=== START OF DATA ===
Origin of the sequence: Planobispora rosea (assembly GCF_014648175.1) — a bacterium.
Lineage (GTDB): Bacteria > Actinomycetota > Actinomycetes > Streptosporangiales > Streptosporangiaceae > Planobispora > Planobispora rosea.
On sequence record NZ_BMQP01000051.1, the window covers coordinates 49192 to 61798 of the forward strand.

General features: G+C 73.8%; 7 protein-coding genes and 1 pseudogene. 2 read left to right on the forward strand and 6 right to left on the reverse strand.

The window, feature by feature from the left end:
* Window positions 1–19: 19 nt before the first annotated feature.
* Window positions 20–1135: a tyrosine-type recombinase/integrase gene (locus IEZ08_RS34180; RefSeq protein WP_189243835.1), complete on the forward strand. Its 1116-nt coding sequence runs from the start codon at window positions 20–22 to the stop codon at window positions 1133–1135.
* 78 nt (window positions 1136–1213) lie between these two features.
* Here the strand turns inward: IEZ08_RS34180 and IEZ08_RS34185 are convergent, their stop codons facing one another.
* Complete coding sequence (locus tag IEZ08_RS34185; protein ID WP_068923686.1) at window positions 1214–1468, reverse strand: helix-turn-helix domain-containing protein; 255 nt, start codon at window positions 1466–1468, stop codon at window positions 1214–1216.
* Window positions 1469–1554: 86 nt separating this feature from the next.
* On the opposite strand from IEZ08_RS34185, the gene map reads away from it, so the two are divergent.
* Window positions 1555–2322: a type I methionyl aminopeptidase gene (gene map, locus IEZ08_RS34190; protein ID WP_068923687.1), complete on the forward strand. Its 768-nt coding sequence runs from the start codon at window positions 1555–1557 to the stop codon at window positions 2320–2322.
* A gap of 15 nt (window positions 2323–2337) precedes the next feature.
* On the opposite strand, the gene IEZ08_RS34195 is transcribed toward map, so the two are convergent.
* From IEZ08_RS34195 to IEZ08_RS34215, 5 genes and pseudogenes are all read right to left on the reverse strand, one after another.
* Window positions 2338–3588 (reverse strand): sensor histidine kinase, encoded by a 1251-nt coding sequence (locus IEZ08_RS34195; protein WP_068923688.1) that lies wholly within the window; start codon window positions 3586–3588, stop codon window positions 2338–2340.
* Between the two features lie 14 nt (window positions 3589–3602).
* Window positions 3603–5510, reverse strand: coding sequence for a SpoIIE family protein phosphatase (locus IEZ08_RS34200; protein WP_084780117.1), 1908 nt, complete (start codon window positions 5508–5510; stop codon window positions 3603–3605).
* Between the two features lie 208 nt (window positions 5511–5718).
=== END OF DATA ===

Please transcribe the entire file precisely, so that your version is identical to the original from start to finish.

Origin of the sequence: Planobispora rosea (assembly GCF_014648175.1) — a bacterium.
Lineage (GTDB): Bacteria > Actinomycetota > Actinomycetes > Streptosporangiales > Streptosporangiaceae > Planobispora > Planobispora rosea.
On sequence record NZ_BMQP01000051.1, the window covers coordinates 49192 to 61798 of the forward strand.

General features: G+C 73.8%; 7 protein-coding genes and 1 pseudogene. 2 read left to right on the forward strand and 6 right to left on the reverse strand.

The window, feature by feature from the left end:
* Window positions 1–19: 19 nt before the first annotated feature.
* Window positions 20–1135: a tyrosine-type recombinase/integrase gene (locus IEZ08_RS34180; RefSeq protein WP_189243835.1), complete on the forward strand. Its 1116-nt coding sequence runs from the start codon at window positions 20–22 to the stop codon at window positions 1133–1135.
* 78 nt (window positions 1136–1213) lie between these two features.
* Here the strand turns inward: IEZ08_RS34180 and IEZ08_RS34185 are convergent, their stop codons facing one another.
* Complete coding sequence (locus tag IEZ08_RS34185; protein ID WP_068923686.1) at window positions 1214–1468, reverse strand: helix-turn-helix domain-containing protein; 255 nt, start codon at window positions 1466–1468, stop codon at window positions 1214–1216.
* Window positions 1469–1554: 86 nt separating this feature from the next.
* On the opposite strand from IEZ08_RS34185, the gene map reads away from it, so the two are divergent.
* Window positions 1555–2322: a type I methionyl aminopeptidase gene (gene map, locus IEZ08_RS34190; protein ID WP_068923687.1), complete on the forward strand. Its 768-nt coding sequence runs from the start codon at window positions 1555–1557 to the stop codon at window positions 2320–2322.
* A gap of 15 nt (window positions 2323–2337) precedes the next feature.
* On the opposite strand, the gene IEZ08_RS34195 is transcribed toward map, so the two are convergent.
* From IEZ08_RS34195 to IEZ08_RS34215, 5 genes and pseudogenes are all read right to left on the reverse strand, one after another.
* Window positions 2338–3588 (reverse strand): sensor histidine kinase, encoded by a 1251-nt coding sequence (locus IEZ08_RS34195; protein WP_068923688.1) that lies wholly within the window; start codon window positions 3586–3588, stop codon window positions 2338–2340.
* Between the two features lie 14 nt (window positions 3589–3602).
* Window positions 3603–5510, reverse strand: coding sequence for a SpoIIE family protein phosphatase (locus IEZ08_RS34200; protein WP_084780117.1), 1908 nt, complete (start codon window positions 5508–5510; stop codon window positions 3603–3605).
* Between the two features lie 208 nt (window positions 5511–5718).